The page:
Google as an Academic Resource
Google vs. Google Books vs. Google Scholar
Google is a basic search engine designed to search the entire World Wide Web. While it is a fine resource to find quick answers and basic information, it is not a good source to use for academic research. The results provided by Google are subject to many external factors that are not ethically regulated such as paid promotion, Google bombing/washing, popular opinion, and many others. For this reason, Google should only be used in class/research for basic information like checking spelling and getting a quick overview a topic before searching for scholarly sources.
For more information about advanced searching in standard Google, please see our Advanced Google Search Research Guide.
Google Books allows you to search the full text of books. In most cases, the entire book is not available online, but Google Books will display brief previews of books on your topic which you can then locate at the UTSA Libraries using Library Quick Search, or purchase from an online seller (Amazon, Barnes & Noble, etc.). Keep in mind that Google Books is not completely comprehensive and does not contain all books.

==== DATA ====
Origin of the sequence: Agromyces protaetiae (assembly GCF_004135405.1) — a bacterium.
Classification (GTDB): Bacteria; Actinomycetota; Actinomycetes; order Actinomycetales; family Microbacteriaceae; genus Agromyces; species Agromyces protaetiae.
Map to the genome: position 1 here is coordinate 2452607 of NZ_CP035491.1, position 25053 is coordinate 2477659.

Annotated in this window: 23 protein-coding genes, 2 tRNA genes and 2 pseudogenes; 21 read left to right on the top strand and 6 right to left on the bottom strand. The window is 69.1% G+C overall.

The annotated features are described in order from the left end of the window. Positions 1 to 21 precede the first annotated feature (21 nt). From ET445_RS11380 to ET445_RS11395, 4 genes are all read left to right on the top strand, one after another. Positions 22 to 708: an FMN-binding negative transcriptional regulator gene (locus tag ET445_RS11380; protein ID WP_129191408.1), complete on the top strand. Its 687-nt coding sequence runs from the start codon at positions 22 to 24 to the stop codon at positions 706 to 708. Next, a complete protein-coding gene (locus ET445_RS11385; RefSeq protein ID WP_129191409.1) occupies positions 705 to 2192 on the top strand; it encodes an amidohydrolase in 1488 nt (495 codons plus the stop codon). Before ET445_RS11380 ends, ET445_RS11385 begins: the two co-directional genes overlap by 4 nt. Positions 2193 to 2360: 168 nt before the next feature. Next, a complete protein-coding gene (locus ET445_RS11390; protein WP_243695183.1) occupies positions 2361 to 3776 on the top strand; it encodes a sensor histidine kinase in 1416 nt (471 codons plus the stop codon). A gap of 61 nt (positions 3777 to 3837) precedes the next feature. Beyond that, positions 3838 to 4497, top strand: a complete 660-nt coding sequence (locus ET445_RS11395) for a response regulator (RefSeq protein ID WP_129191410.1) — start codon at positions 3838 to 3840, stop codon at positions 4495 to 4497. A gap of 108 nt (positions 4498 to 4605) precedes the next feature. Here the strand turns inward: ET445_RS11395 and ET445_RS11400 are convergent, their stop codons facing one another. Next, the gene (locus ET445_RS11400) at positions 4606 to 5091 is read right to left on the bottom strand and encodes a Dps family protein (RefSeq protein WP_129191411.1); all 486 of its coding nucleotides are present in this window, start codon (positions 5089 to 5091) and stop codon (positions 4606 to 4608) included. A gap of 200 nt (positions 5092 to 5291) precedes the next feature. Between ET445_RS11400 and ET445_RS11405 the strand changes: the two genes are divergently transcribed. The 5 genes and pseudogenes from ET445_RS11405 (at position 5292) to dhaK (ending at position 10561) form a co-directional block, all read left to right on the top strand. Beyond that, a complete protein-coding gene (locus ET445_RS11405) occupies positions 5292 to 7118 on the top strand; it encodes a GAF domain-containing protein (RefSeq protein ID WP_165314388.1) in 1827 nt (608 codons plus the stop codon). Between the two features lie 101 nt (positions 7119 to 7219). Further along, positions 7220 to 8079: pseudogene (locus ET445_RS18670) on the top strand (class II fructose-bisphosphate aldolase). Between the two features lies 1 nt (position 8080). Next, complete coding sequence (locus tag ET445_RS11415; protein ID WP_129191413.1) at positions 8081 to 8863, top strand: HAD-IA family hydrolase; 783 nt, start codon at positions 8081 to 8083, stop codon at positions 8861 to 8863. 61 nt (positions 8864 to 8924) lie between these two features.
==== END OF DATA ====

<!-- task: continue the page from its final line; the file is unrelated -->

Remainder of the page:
Search Google Scholar for peer-reviewed papers, theses, books, abstracts, patents, and court opinions from academic publishers, professional societies, online repositories, universities, and websites. While there is overlap between Google Scholar, Library Quick Search, and individual library databases, it’s helpful to have a variety of research tools in your arsenal. Google Scholar searches many online journals, but is not exhaustive therefore many articles available in the UTSA Libraries’ online databases will not appear in Google Scholar results. By the same token, you may find sources in Google Scholar that aren’t available through the UTSA Libraries. Google Scholar can be a useful tool for research as long as you know when to use it and how to link your UTSA account.